Inglethropp History, Family Crest & Coats of Arms

The Anglo-Saxon name Inglethropp comes from when the family resided in the village of Ingoldisthorpe which was recorded in the Domesday survey as the site of two mills, a fishery and a salt-house. The family also lived in Yorkshire, where the name was associated with the village of Ingthorpe which was held in 1086 by Roger le Poitevin.

Early Origins of the Inglethropp family

The surname Inglethropp was first found in Norfolk at Ingolisthorpe, a village and civil parish in the union of Docking, hundred of Smithdon. The village was listed as Torp in the Domesday Book of 1086 [1] but by 1203 the village was known as Ingaldestorp. [2] The place name literally means "outlying farmstead or hamlet of a man called Ingjaldr," from the Old Scandinavian (Viking) personal name + "thorp." [2] St Michael's church consists of a nave, chancel, and aisles, with a tower and a Norman font. [3]

Important Dates for the Inglethropp family

This web page shows only a small excerpt of our Inglethropp research. Another 110 words (8 lines of text) covering the years 1086, 1199, 1216, 1283 and 1610 are included under the topic Early Inglethropp History in all our PDF Extended History products and printed products wherever possible.

Inglethropp Spelling Variations

Before English spelling was standardized a few hundred years ago, spelling variations of names were a common occurrence. Elements of Latin, French and other languages became incorporated into English through the Middle Ages, and name spellings changed even among the literate. The variations of the surname Inglethropp include Inglethorpe, Inglethorp, Ingelthorpe, Ingelthorp, Ingoldthorpe, Ingoldthorp, Ingoldesthorpe, Ingthorpe, Ingthorp, Ingerthorpe, Ingerthorp, Ingaldthorpe, Ingaldthorp, Ingaldsthorpe and many more.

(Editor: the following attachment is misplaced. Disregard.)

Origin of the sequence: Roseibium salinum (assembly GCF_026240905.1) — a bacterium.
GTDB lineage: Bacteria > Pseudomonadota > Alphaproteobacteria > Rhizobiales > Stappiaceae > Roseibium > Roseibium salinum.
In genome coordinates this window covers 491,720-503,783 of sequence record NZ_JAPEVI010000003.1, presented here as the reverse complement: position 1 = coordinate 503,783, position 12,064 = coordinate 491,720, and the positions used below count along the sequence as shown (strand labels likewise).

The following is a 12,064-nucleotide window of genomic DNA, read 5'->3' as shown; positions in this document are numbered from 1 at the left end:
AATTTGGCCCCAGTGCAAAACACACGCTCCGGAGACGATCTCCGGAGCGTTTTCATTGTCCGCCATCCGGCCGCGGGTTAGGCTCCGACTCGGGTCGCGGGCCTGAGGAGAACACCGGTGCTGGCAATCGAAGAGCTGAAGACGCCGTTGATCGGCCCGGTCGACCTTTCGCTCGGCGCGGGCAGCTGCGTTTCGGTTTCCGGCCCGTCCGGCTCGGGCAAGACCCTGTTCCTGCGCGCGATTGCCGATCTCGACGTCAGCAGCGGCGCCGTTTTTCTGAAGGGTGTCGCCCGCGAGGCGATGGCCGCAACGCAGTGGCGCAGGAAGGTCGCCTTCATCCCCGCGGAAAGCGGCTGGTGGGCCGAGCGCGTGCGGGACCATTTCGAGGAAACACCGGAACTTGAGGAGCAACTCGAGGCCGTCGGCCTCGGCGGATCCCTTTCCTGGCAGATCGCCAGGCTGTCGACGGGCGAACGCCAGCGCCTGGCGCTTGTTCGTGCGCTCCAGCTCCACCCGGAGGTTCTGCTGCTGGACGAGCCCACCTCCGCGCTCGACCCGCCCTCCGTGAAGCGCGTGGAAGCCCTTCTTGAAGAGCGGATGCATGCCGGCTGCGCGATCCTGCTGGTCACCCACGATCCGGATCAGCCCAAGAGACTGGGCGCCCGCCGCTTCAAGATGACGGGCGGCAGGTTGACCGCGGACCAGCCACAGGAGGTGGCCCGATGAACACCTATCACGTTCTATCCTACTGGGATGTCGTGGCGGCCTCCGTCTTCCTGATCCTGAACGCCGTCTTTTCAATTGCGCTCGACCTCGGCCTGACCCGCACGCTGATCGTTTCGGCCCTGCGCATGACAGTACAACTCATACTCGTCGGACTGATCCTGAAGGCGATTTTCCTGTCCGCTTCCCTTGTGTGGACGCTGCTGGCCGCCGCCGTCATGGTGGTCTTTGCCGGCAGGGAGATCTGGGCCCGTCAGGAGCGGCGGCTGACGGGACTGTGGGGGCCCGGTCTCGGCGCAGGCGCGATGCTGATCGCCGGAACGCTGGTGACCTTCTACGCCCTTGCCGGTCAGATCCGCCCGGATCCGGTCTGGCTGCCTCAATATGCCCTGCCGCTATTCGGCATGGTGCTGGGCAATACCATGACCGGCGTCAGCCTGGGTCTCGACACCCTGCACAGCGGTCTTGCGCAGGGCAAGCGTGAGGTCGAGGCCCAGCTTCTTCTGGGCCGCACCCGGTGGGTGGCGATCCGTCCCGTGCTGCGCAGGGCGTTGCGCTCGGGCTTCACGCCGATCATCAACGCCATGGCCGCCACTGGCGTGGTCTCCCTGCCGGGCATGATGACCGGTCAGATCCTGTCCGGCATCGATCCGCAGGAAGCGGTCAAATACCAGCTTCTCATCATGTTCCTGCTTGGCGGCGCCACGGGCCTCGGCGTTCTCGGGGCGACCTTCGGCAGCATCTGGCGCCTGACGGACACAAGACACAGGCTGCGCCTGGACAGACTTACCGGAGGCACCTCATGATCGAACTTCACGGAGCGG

Early Notables of the Inglethropp family (pre 1700)

More information is included under the topic Early Inglethropp Notables in all our PDF Extended History products and printed products wherever possible.

Migration of the Inglethropp family

A great wave of immigration to the New World was the result of the enormous political and religious disarray that struck England at that time. Families left for the New World in extremely large numbers. The long journey was the end of many immigrants and many more arrived sick and starving. Still, those who made it were rewarded with an opportunity far greater than they had known at home in England. These emigrant families went on to make significant contributions to these emerging colonies in which they settled. Some of the first North American settlers carried this name or one of its variants: William Inglethorpe, who arrived in Barbados in 1679; and Thomas Inglethorpe, a bonded passenger sent to America in 1738.

Citations

  1. ^ Williams, Dr Ann. And G.H. Martin, Eds., Domesday Book A Complete Translation. London: Penguin, 1992. Print. (ISBN 0-141-00523-8)
  2. ^ Mills, A.D., Dictionary of English Place-Names. Oxford: Oxford University Press, 1991. Print. (ISBN 0-19-869156-4)
  3. ^ Lewis, Samuel, A Topographical Dictionary of England. Institute of Historical Research, 1848, Print.
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